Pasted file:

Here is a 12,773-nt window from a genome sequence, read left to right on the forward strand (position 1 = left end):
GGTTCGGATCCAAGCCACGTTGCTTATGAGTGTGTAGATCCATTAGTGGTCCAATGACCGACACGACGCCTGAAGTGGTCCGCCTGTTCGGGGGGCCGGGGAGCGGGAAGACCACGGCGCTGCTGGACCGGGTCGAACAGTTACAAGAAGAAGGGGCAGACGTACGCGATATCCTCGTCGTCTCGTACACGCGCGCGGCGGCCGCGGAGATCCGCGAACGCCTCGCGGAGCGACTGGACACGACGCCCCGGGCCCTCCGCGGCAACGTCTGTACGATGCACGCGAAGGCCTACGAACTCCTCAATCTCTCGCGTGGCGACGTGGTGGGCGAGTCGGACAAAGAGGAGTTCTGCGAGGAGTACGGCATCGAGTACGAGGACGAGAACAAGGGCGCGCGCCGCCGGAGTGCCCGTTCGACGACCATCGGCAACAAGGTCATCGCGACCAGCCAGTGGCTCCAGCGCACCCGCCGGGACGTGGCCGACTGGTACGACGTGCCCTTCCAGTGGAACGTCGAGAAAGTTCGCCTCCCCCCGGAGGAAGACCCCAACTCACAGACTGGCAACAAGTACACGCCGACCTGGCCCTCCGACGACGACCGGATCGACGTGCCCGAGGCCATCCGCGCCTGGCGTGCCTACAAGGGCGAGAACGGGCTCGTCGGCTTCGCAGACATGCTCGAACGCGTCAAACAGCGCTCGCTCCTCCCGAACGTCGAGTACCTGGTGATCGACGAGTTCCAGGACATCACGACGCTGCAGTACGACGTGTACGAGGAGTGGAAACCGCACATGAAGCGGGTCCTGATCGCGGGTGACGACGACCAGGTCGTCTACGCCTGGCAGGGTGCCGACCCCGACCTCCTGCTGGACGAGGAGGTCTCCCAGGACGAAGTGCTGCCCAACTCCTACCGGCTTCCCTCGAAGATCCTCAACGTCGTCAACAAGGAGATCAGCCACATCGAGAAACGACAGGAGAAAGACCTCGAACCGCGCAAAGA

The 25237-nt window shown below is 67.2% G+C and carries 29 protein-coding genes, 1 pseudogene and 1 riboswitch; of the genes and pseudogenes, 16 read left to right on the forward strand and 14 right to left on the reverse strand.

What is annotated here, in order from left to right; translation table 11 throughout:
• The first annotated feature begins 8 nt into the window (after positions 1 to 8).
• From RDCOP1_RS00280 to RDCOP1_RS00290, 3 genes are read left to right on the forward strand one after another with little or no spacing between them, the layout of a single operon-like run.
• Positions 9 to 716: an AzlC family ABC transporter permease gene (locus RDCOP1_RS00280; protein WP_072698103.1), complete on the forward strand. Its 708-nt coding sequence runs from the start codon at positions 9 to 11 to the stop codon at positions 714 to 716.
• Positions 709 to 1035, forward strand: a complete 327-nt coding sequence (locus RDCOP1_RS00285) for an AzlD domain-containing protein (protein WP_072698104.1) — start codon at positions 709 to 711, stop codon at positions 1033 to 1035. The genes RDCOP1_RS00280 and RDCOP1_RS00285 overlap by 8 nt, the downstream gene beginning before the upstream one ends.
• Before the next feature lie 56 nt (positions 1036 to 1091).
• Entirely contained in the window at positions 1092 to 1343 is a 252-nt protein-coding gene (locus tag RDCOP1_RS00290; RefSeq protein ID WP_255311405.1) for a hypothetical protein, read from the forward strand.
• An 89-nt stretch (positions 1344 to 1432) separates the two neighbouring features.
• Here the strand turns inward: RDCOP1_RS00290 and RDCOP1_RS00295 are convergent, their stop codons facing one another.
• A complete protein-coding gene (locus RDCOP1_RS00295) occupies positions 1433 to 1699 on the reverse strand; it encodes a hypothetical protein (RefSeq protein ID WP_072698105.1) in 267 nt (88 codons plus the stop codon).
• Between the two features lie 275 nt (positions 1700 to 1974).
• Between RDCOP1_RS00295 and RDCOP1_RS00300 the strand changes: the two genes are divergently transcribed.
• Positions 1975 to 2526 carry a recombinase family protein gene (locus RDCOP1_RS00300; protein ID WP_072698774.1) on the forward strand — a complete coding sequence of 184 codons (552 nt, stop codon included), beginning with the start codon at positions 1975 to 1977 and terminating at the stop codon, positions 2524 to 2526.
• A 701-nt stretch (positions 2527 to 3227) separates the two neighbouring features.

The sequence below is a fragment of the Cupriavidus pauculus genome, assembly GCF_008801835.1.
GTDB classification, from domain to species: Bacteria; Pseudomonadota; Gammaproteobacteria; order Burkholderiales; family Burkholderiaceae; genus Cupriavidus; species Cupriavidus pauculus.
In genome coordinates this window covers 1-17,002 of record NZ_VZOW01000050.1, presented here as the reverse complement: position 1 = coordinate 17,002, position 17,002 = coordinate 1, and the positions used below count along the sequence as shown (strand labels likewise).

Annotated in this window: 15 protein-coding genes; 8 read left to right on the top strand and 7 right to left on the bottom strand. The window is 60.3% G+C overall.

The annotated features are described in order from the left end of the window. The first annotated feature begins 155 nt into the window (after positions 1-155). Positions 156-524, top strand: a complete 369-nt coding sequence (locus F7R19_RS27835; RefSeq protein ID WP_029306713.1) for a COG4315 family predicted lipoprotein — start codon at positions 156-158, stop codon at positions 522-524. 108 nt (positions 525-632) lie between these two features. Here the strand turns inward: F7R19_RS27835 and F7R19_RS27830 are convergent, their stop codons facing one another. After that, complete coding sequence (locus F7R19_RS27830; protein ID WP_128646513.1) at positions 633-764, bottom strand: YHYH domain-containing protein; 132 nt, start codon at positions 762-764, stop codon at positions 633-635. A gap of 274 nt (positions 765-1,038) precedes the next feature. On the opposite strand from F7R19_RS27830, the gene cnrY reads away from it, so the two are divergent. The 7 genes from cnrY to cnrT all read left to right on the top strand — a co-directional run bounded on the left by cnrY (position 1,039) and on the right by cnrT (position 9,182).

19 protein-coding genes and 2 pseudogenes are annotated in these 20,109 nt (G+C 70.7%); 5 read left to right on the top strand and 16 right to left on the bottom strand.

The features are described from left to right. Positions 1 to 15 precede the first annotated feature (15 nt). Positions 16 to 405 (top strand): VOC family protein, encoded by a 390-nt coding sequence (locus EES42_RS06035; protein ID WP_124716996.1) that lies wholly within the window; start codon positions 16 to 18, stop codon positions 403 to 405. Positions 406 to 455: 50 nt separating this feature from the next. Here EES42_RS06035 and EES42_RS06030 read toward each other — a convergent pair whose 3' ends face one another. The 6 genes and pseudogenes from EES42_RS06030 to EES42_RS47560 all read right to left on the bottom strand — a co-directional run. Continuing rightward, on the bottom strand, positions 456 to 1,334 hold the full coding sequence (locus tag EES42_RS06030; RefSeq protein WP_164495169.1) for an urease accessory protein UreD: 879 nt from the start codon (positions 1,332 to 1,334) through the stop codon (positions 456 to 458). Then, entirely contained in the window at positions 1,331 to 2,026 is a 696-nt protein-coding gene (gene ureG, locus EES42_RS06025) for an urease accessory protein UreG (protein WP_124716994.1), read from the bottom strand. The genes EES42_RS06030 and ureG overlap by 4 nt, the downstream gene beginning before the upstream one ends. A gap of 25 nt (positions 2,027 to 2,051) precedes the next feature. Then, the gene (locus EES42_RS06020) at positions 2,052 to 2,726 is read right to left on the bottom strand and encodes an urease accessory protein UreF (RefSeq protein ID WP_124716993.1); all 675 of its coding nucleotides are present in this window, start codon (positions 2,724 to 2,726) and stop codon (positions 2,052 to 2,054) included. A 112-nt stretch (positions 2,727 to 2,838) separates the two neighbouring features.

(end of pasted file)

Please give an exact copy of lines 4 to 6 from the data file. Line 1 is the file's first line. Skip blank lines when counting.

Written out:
What is annotated here, in order from left to right; translation table 11 throughout:
• The first annotated feature begins 8 nt into the window (after positions 1 to 8).
• From RDCOP1_RS00280 to RDCOP1_RS00290, 3 genes are read left to right on the forward strand one after another with little or no spacing between them, the layout of a single operon-like run.